Written in 1975, this article argues that an over-indulgence of energy is just as harmful to society as an over-indulgence for an individual. Using traffic as his primary example, Ivan Illich argues that a society cannot be equitable beyond a certain level of wattage consumption.

“A people can be just as dangerously overpowered by the wattage of its tools as by the caloric content of its foods, but it is much harder to confess to a national overindulgence in wattage than to a sickening diet. The per capita wattage that is critical for social well-being lies within an order of magnitude which is far above the horsepower known to four-fifths of humanity and far below the power commanded by any Volkswagen driver.”

Available for free at http://www.preservenet.com/theory/Illich/EnergyEquity/Energy%20and%20Equity.htm

Deschooling Society, Ivan Illich

Written in 1971, Ivan Illich argues in this book that the institutionalisation of education in modern societies has lead to the radical monopoly of schools to the detriment of self-directed learning. Illich argues that the compulsory education is both financially unfeasible and dangerous to society as a whole.

“The escalation of the schools is as destructive as the escalation of weapons but less visibly so. Everywhere in the world school costs have risen faster than enrollments and faster than the GNP; everywhere expenditures on school fall even further behind the expectations of parents, teachers, and pupils. Everywhere this situation discourages both the motivation and the financing for large-scale planning for nonschooled learning. The United States is proving to the world that no country can be rich enough to afford a school system that meets the demands this same system creates simply by existing, because a successful school system schools parents and pupils to the supreme value of a larger school system, the cost of which increases disproportionately as higher grades are in demand and become scarce.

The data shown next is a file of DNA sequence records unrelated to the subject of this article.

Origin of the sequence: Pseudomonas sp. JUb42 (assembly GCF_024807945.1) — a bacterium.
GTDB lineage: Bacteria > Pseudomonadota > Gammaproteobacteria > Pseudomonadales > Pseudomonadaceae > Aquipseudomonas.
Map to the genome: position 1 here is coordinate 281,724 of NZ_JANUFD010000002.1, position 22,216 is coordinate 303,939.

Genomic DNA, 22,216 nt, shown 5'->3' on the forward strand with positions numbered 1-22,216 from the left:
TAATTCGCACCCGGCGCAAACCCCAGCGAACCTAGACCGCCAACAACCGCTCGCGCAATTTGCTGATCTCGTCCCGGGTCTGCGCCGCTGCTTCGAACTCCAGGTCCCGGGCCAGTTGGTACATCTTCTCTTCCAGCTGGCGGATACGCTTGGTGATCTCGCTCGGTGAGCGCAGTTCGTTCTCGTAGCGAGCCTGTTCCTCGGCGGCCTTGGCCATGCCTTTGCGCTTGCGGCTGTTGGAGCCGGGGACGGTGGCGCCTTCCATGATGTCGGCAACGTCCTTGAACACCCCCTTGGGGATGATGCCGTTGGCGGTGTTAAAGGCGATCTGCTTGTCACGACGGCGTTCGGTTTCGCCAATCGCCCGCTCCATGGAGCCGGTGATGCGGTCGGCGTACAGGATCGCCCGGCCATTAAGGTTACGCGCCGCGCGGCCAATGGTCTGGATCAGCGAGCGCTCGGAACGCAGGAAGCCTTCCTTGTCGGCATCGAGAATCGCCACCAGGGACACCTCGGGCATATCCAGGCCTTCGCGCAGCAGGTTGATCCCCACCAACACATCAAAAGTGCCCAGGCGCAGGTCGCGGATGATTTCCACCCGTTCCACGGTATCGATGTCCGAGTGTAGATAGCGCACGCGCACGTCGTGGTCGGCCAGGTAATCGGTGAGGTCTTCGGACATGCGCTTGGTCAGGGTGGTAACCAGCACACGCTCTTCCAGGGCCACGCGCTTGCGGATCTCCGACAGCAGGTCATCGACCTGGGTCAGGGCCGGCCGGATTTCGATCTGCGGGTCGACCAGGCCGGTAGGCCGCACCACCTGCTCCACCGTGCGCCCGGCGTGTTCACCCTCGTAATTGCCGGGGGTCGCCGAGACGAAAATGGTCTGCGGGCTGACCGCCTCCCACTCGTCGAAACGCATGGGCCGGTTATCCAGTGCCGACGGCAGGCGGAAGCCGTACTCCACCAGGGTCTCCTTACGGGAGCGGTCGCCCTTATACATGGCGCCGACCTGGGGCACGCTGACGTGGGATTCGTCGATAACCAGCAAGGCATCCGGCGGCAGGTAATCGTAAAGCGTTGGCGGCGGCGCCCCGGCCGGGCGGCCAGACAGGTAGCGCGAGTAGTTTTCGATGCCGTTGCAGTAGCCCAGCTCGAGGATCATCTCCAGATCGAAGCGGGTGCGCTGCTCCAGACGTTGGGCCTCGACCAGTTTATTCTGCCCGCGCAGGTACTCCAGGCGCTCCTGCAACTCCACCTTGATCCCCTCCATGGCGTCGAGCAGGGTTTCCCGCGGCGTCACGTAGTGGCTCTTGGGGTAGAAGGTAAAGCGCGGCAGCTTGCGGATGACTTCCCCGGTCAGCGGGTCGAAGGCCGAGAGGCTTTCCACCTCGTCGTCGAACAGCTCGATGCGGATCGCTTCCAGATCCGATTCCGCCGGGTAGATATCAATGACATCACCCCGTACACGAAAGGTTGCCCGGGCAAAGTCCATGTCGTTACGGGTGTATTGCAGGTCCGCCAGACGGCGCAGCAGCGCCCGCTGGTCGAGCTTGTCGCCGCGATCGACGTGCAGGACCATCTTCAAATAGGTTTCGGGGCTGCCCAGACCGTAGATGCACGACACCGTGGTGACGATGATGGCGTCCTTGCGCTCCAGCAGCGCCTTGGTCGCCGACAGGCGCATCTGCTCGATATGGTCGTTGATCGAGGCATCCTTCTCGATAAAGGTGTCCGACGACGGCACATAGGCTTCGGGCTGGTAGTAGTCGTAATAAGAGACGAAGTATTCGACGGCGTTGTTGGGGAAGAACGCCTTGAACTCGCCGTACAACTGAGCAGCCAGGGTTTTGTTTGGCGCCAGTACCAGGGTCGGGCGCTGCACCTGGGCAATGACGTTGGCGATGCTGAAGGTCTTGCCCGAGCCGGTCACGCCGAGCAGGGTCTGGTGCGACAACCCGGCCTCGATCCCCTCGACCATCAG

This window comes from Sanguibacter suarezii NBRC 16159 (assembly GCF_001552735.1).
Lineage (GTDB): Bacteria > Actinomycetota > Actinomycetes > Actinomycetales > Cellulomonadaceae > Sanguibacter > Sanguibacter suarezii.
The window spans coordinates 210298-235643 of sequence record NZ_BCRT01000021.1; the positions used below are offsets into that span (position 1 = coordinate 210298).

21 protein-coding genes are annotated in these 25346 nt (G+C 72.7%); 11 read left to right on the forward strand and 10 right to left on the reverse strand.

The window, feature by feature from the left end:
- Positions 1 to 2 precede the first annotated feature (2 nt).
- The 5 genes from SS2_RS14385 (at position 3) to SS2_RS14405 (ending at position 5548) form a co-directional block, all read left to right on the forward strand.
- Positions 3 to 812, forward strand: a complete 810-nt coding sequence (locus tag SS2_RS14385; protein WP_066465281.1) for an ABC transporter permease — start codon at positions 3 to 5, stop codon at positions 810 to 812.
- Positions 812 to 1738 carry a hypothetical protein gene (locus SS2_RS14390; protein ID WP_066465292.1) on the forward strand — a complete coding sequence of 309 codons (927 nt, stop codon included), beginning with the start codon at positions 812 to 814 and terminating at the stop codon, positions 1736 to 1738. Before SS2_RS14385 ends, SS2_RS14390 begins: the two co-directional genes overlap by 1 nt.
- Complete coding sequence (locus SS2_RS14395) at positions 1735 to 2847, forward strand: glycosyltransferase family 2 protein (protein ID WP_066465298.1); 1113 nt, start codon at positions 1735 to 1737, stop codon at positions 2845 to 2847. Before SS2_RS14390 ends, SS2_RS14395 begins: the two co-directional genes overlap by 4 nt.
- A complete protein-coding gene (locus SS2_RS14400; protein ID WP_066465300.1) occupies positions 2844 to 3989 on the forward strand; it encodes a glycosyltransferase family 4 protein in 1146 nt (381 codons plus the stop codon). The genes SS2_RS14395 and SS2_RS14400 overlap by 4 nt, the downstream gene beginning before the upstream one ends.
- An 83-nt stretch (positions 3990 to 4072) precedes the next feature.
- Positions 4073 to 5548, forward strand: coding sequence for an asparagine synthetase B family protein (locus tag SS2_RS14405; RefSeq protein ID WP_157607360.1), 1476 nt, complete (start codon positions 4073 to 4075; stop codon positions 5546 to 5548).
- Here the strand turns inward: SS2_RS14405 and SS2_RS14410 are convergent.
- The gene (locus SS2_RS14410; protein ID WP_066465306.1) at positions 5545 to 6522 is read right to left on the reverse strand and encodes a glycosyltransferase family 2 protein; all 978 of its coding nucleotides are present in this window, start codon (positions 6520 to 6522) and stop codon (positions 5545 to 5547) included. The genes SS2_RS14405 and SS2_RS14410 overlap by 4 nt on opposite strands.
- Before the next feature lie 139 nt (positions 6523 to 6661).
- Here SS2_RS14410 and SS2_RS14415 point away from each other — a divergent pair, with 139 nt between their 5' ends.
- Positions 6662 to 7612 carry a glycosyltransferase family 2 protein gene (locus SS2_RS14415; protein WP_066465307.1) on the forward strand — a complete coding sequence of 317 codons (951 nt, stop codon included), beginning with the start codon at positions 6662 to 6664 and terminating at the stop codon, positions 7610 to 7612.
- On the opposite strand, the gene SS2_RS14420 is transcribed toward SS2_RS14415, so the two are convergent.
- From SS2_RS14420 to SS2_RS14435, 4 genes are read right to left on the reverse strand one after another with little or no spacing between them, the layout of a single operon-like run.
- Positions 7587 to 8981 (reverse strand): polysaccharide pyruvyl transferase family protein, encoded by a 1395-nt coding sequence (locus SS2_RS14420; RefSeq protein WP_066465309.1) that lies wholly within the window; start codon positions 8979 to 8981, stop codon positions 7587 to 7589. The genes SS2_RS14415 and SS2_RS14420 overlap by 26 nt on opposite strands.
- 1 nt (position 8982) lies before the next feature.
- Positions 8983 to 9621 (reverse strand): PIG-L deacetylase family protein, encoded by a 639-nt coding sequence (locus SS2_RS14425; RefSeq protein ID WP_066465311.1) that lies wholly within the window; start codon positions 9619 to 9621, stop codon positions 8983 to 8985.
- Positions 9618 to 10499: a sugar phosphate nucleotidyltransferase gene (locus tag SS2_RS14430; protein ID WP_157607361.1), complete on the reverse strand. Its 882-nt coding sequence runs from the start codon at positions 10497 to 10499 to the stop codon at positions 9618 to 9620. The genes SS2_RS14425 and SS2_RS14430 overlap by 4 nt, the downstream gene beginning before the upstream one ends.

Rather than calling equal schooling temporarily unfeasible, we must recognize that it is, in principle, economically absurd …”

The book is more than a critique—it contains suggestions for changes to learning in society and individual lifetimes. Particularly striking is his call (in 1971) for the use of advanced technology to support ‘learning webs’.

“The operation of a peer-matching network would be simple. The user would identify himself by name and address and describe the activity for which he sought a peer. A computer would send him back the names and addresses of all those who had inserted the same description. It is amazing that such a simple utility has never been used on a broad scale for publicly valued activity.”

Available for free at http://learning.media.mit.edu/courses/mas713/readings/DESCHOOLING.pdf